9. Now we need to pick up L stitches on each side of the short rows. If it's an odd number, knit the first two shadow stitches together. Otherwise, knit through and treat every shadow stitch as an individual stitch, the purl back the same way so you have E-2 (or M) stitches, plus the G and J stitches on the side.
    Now we can get back to the ordinary, lovely heel flap.
  10. Sl1, K1 and repeat till the end, SSK the last heel flap stitch and the first hanging J stitch together.
  11. Sl1, purl back, P2tog the last heel flap stitch and the first hanging G stitch.
  12. Repeat 10 and 11 until there aren't any hanging stitches left. If you like, bung in an extra Sl1 at the start of every second knit row for fancy Eye of Partridge stitch.
  13. One the heel flap is done, you've got two less stitches on the heel needle than the instep, so make an extra one to the right of the flap, using a lifted increase. It will help close the little gap. Then do the whole heel thing from 6 to the second sock.
  14. Once the second sock has a heel and an extra little stitch, get on back to the magic loop thing and knit across both insteps.
  15. Add that lifted increase to the left side of the heel flaps, so you're back to your original stitch count (E).
  16. And thats it for the tricky-fun part of socks. Go ahead and knit till you run out of yarn, rip back an inch or two and re-work that last bit in rib. You can probably find a better solution to the top of a sock than that, like measuring and weighing or using an actual pattern or some such.
  17. Bind off with something super stretchy. The interlock stitch bind off is brilliant, but again, only a right-handed resource. I have a list and some really terrible videos coming your way.

Enjoy!

Saturday, 24 November 2018

Ankhar Earrings



These earrings are based on Karen Cabrera’s
basic ankhar tutorial #105. Karen’s videos are brilliantly made, even though they’re backwards. 

This is an elegantly simple design, made just with rings on a single shuttle. An 8mm bead is fixed to each earring as part of the finishing loop. 

Use the Larks Head join to keep everything smooth. Again Karen Cabrera is my go-to for this technique, I use the original #85.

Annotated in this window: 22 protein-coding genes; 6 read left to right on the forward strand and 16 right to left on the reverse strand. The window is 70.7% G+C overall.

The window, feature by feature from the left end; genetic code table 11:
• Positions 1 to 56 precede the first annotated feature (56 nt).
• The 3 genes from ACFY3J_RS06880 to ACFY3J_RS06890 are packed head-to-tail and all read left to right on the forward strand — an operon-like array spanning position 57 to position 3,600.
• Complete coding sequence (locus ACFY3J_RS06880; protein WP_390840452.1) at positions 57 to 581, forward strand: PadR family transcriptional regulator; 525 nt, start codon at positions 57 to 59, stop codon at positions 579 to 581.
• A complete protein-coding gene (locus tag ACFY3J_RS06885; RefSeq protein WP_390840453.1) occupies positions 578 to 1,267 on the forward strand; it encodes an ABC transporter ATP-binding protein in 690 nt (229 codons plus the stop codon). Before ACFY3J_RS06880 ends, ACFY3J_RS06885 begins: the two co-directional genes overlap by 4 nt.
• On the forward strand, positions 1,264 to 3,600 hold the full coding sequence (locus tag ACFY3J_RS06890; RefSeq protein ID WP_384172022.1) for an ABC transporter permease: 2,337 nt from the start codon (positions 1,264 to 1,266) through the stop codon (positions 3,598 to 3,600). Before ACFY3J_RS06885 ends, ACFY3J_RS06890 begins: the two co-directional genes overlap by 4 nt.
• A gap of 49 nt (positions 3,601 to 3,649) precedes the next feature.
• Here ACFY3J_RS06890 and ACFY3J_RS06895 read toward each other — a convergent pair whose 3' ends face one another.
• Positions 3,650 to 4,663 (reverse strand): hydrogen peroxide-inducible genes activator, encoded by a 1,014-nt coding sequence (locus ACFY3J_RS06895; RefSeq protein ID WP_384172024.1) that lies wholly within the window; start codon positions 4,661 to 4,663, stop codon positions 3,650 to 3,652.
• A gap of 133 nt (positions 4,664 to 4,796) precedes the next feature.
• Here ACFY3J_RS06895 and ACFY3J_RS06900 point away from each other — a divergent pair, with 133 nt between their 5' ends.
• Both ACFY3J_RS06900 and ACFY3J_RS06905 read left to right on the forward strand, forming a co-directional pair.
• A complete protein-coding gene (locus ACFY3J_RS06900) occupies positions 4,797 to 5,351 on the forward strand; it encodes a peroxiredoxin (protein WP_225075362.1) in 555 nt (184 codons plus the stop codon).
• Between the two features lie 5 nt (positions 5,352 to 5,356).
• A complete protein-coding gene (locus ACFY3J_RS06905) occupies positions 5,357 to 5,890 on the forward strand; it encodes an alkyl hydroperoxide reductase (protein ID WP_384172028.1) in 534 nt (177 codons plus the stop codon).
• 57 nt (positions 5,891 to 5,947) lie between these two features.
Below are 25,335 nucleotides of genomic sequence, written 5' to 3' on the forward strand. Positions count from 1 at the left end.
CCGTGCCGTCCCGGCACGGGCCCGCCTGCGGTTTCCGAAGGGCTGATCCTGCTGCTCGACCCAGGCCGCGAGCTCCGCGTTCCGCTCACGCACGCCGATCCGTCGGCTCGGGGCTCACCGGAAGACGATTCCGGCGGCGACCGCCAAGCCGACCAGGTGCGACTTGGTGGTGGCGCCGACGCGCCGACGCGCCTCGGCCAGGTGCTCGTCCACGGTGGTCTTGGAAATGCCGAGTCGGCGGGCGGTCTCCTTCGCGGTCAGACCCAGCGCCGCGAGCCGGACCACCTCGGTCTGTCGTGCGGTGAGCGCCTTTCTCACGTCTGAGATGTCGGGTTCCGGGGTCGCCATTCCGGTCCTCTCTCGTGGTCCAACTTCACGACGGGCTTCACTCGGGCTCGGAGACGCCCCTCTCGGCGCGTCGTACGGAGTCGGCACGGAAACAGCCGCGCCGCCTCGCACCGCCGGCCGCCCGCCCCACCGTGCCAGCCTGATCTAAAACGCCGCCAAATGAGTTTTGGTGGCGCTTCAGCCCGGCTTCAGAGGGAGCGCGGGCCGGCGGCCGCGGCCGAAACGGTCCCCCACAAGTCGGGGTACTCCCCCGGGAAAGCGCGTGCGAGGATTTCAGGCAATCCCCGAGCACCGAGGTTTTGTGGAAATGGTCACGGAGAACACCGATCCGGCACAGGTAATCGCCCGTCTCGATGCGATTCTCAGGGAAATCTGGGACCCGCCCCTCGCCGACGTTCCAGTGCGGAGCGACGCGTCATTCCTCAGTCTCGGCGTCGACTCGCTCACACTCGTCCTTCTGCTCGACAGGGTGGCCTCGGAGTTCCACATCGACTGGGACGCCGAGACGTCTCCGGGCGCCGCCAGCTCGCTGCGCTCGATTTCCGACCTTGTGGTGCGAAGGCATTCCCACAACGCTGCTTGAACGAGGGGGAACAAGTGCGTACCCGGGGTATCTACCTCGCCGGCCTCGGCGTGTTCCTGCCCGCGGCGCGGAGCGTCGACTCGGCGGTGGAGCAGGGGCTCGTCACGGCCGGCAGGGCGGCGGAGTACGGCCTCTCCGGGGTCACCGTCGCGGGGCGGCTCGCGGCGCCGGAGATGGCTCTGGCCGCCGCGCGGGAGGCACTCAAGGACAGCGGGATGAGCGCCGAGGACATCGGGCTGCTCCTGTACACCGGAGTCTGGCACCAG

Use small, decorative sized picots. There needs to be enough room to allow two joins, but still keep everything in tight. 

Don’t tat in the end at the beginning, use it to secure the bead and tension at the end. 

R1: 16-8
R2: 10+10
R3: 8+8-8
Repeat R2 and R3 until there’s 5 of each
R11: 8+16

Cut the end long. Thread behind each front ring and through R1 to the back to cinch the curve down. Thread the bead on, loop over R11 and back through the bead. Tie to first thread and stitch in ends. The ends can also be threaded back through between the rings to give a little extra tension and height, and tied around the base of R11 then just snip off closely. Fix an earring hook around the final ring.

Make the second earring the same way. When finishing, make sure the rings overlap the other way around, and fix the earring hook to the other end.

Last year, I was attaching findings to picots. Unfortunately, the hooks I use seem to have too big of a gap to be securely attached to a mere picot and couple of my gifts wandered off by themselves. I've now taken to fixing the hooks around an entire ring, so there's no chance of them going anywhere and I don't have to worry about adding random picots.

The ankhar earrings pictured are made with #20 Milford Mercer in Black and 8mm glass beads. 

Tuesday, 1 May 2018

Distracted by String


I’ve been very lax in posting as I’ve been obsessively busy making things. I thought I had calmed down enough to spend a bit of arts and crafts time writing about arts and crafts but aparently not. So here’s what I’ve been making!



A hideous pair of socks!
Mister has one foot slightly larger than the other from an old injury so I thought it would be nice to make him a pair of socks that fit both feet. Maybe with a couple more tries they could be wearable. 



A brioche scarf!
A gift for my father who will probably think it’s too shapey but, hopefully, will enjoy the squishyness. 



A slightly less hideous pair of socks!
More practise still required. And a new bind off. 


A lace cowl!
Turns out I can’t work a lace piece and a brioche piece at the same time, my fingers get confused as to what they’re supposed to be doing with yarn-overs. My own fault, I suppose, for trying to do everything at once!



A necklace!
The piece-de-resistance and four weeks solid effort. Some happy tatting, but a lot of un-tatting and frustration. Many times did I happily finish a section, put it on and be horribly disappointed with the way it puckered, gaped or cupped. Even after three attempts at trial runs.
All positive credit to Marilee Rockley, whose beautiful work hand-dyeing thread inspired me to attempt it myself and acutually get the colours I needed, and for her beautiful Beguile design on which this piece is based. It is only my inexpert additions and fuddling about that caused my issues. 
I take my hat off to all of the designers out there, your efforts are amazing and it will be a long time before I attempt any such thing again!

This piece was made with Lizbeth 10  thread in what was originally Bright Dark Turquoise #663 and Turquiose Twist #142. However, I dyed over it with some half-strength Dylon Tropical Green to make a more greeny shade of teal to suit my Nan, to whom I gave it as a birthday gift. 

Wednesday, 14 February 2018

More TIAS

It's coming together! Check out the game at Tat It and See.

As always, I'm enjoying working Jane's pattern. They are so well written and worked, I love how she presents backside elements.

The split rings have been so tiny and I had a couple of moments getting my head around some of the direction changes with the chains, but careful reading and following the thread has got me thus far without any dramas.